12 Tools for Regulating Your Emotions

How to Calm Yourself When Overwhelmed

July 16, 2023 |


Recently I found out my daughter had not been wearing her retainer for multiple days. I found this out right before bed. I addressed my concern, but not in the healthiest way.

How often do you have situations when suddenly, seemingly out of nowhere, you become overwhelmed? Maybe this has happened with a boss, co-worker, or someone in your family. Maybe you totaled your car like I did once. Do you know what triggered you?

In emotionally flooding situations, your brain’s emotional center, called the amygdala, overrides your pre-frontal cortex, the rational part of your brain. I call this “brain lock”, where my brain becomes useless, except for fleeing the situation, fighting whatever seems threatening, or freezing up.

When Under “Brain Lock”

  • My heart pounds and my breathing gets faster
  • I lose my sense of humor
  • My problem-solving abilities stink
  • I take almost everything personally
  • Social skills dwindle
  • I’m much less creative
  • I see everything as negative
  • I pretty much suck to be around

Hopefully, you have an idea of the people and situations that trigger you emotionally. Be prepared to handle these situations differently, and positively. Here are 12 ways to regulate your emotions when triggered. Each activity can be engaging in just 2 to 10 minutes. 

11 Ways to Calm Yourself When Overwhelmed

1. Expand Your Time Horizon

Focus less on today and more on your future. Think about your future vision and your goals. Write your top 3 goals for the next 12 months on an index card. Pull it out whenever you’re flooded.

2. Organize

Take 10 minutes to organize your pictures on your computer, your files in DropBox, your iPhone, your desk, a room, or a bookshelf.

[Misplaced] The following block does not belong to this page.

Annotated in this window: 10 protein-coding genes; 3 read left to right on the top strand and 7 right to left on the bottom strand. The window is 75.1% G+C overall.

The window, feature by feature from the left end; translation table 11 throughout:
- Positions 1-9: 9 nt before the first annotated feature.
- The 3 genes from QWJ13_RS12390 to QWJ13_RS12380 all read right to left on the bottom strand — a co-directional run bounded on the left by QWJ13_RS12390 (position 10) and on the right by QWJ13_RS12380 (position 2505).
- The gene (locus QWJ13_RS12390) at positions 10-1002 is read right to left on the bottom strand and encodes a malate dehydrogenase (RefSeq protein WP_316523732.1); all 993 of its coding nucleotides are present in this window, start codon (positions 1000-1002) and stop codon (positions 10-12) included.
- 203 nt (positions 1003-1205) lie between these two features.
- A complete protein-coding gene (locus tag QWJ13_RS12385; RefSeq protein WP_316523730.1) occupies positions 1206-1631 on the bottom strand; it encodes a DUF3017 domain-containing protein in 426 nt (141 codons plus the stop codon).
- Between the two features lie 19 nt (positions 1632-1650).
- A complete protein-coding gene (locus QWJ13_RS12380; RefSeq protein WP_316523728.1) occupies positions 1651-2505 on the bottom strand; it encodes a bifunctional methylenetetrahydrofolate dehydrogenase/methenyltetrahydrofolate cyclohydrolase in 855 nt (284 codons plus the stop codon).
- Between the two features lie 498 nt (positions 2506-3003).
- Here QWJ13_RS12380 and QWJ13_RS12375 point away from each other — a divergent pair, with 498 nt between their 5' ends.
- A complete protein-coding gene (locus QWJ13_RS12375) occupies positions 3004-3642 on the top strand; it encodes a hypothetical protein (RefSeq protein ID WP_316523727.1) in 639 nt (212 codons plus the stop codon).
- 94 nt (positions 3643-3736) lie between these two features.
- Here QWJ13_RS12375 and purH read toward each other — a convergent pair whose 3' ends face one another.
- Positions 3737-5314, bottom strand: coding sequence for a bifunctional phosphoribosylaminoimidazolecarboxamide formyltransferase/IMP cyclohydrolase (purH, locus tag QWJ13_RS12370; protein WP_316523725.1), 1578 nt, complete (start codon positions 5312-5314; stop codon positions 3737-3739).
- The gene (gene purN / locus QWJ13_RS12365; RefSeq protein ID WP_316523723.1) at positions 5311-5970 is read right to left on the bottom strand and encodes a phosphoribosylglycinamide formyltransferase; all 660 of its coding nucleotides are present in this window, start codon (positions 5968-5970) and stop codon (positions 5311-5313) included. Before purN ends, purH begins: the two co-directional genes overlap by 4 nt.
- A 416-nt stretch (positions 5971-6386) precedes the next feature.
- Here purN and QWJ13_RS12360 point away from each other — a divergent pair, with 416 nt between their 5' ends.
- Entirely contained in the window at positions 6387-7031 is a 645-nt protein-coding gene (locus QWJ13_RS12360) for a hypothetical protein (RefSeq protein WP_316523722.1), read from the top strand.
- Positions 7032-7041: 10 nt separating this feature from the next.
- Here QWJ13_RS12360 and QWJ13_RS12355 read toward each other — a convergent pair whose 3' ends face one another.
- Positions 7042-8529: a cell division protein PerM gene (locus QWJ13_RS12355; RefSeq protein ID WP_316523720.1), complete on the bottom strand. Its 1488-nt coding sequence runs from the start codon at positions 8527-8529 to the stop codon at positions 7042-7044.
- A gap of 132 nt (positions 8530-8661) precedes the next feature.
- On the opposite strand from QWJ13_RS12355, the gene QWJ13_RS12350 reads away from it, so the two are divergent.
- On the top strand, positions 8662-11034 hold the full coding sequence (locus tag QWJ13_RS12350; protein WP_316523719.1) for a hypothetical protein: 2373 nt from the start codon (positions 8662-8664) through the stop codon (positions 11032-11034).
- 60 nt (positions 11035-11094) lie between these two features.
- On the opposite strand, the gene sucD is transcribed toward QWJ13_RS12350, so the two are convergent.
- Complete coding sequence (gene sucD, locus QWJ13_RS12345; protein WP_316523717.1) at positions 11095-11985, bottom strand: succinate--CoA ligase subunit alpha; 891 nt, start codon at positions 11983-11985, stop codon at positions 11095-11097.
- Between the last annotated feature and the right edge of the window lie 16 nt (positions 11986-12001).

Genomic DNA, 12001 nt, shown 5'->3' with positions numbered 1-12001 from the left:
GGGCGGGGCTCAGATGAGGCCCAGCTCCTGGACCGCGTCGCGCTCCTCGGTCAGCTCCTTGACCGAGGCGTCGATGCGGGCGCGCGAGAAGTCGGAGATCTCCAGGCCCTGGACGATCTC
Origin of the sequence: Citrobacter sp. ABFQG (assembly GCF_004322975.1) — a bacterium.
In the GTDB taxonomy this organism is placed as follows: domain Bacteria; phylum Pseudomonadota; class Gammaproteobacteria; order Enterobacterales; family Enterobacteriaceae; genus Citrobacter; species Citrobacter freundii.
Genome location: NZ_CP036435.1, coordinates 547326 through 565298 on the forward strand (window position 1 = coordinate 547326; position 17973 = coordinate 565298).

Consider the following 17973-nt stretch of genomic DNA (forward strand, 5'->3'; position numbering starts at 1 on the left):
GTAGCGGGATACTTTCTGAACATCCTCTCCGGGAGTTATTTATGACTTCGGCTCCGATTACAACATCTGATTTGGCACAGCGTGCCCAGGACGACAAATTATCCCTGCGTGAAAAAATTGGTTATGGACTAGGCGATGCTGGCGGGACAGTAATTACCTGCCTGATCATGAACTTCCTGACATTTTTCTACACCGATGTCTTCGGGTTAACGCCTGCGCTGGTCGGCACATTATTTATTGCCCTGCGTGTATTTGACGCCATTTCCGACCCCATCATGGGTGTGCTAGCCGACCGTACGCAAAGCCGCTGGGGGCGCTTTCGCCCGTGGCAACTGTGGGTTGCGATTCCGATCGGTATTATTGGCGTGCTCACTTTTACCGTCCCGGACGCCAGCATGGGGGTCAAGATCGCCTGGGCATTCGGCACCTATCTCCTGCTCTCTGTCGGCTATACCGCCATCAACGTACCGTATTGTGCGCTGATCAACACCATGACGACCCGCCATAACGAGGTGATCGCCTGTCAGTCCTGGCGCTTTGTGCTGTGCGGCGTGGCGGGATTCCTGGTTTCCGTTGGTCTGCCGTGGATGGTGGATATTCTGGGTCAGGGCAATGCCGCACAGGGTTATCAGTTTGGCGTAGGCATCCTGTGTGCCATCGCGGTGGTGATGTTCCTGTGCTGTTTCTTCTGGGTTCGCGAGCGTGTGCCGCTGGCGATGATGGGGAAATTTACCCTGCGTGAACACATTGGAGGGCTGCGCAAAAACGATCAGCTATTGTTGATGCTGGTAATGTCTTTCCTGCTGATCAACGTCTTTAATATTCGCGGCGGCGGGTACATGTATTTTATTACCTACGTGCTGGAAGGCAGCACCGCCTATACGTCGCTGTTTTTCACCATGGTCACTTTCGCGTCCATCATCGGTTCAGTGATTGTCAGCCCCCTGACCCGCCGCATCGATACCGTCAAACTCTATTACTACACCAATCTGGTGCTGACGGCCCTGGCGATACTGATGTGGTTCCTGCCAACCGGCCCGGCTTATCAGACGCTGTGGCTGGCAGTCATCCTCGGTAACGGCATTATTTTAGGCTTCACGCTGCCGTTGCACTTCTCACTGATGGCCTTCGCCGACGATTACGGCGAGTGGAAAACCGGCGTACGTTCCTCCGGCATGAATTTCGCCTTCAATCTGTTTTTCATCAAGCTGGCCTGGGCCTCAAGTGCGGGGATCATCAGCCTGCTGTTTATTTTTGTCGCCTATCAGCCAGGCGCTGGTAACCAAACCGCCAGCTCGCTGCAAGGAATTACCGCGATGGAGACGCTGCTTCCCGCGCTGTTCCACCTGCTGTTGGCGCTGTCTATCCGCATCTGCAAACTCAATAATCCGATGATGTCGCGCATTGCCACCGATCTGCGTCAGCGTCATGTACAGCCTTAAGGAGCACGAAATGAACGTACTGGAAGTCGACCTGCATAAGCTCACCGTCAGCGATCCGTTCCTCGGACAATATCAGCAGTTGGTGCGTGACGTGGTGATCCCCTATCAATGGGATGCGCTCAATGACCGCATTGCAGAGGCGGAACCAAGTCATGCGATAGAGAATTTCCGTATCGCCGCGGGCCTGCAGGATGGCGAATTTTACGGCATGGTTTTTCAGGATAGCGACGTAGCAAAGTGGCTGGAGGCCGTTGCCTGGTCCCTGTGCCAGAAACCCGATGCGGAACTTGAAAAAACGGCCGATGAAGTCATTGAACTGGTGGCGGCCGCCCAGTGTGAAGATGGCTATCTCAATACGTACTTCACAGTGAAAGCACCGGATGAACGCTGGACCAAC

3. Read

Escape for a few minutes in an interesting book. Flip through a magazine on a favorite hobby.

4. Think About a Hobby

Focus for a few minutes on something you enjoy. Go fishing, play golf, look at the mountains, play games, or dream about eating a great meal. Do this all in your mind. Looking at pictures can help.

If you found this information helpful, SUBSCRIBE TODAY to access my Free video & worksheet, Shatterproof Yourself: 7 Small Steps to a Giant Leap in Your Mental Health.

5. Stop Avoiding

Often we are overwhelmed because we are avoiding facing a core issue. Being overwhelmed is “safer” than facing our fears. What might you be avoiding? Face whatever it is you know needs to be addressed because it’s the next right thing to do. Be assertive, vulnerable, and let go of the outcome.

“The one thing you can’t take away from me is the way I choose to respond to what you do to me. The last of one’s freedoms is to choose one’s attitude in any given circumstance.” Viktor Frankl (author of Man’s Search for Meaning)

6. Get Physically Active

Exercise helps prevent “brain lock” and engages your pre-frontal cortex once “brain lock” has set in. A walk for 10 minutes, might be all you need.

7. Listen

Listening to an audiobook, podcast, or music can do the trick. Be careful to choose uplifting content, not content that fuels negative emotions.

8. How To Videos

YouTube can do wonders. Watch positive and uplifting content. Funny content can be inspiring as well. I’m a big fan of Ted Talks for this purpose.

9. Journal

Journaling your thoughts, ideas, emotions, and more is nearly always great for calming down a flooded mind. Our thoughts are much clearer on paper. Journaling helps move brain activity away from the emotional center of our brains (the amygdala) and activates our rationality (our pre-frontal cortex). Here are 100 of my favorite journaling prompts.

10. Gratitude

Thinking about and writing down what you’re grateful for can do wonders. 

11. Breath

Take 2 minutes to focus on your breathing. Breathe for 4 seconds in, stop at the top of the breath for 1 second, and breathe out for 4 seconds. When you blow the breath out, act as if you are blowing it out through a straw. This will calm down your nervous system.

12. Call a Friend

This is often the first thing I do when I’m stressed out, and often the best action I can take. I used to not be that way, but I realized that “going it alone” is NEVER usually not the path out of my overwhelm. Who can you call?

Try a few of these and see which ones help the most. A time-out for just a few minutes can give you the confidence to stay engaged in tough situations. Avoidance only makes anxiety & overwhelm linger. Keep practicing and find out what calms your mind the most.

If you found this information helpful, SUBSCRIBE TODAY to access my Free video & worksheet, Shatterproof Yourself: 7 Small Steps to a Giant Leap in Your Mental Health. 

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